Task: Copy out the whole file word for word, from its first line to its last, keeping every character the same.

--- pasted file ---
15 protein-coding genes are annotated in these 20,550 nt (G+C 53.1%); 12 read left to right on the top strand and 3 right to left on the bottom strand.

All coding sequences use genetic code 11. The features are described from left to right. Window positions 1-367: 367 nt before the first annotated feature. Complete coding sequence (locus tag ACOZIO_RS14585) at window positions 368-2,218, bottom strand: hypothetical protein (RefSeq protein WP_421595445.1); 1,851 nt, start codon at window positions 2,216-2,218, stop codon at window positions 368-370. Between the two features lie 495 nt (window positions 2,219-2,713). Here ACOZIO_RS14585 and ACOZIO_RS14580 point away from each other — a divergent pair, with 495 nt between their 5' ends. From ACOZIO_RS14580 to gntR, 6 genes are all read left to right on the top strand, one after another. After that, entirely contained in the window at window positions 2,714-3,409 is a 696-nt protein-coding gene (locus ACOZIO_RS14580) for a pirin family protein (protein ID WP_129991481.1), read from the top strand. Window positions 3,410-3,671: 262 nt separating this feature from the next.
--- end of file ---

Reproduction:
15 protein-coding genes are annotated in these 20,550 nt (G+C 53.1%); 12 read left to right on the top strand and 3 right to left on the bottom strand.

All coding sequences use genetic code 11. The features are described from left to right. Window positions 1-367: 367 nt before the first annotated feature. Complete coding sequence (locus tag ACOZIO_RS14585) at window positions 368-2,218, bottom strand: hypothetical protein (RefSeq protein WP_421595445.1); 1,851 nt, start codon at window positions 2,216-2,218, stop codon at window positions 368-370. Between the two features lie 495 nt (window positions 2,219-2,713). Here ACOZIO_RS14585 and ACOZIO_RS14580 point away from each other — a divergent pair, with 495 nt between their 5' ends. From ACOZIO_RS14580 to gntR, 6 genes are all read left to right on the top strand, one after another. After that, entirely contained in the window at window positions 2,714-3,409 is a 696-nt protein-coding gene (locus ACOZIO_RS14580) for a pirin family protein (protein ID WP_129991481.1), read from the top strand. Window positions 3,410-3,671: 262 nt separating this feature from the next.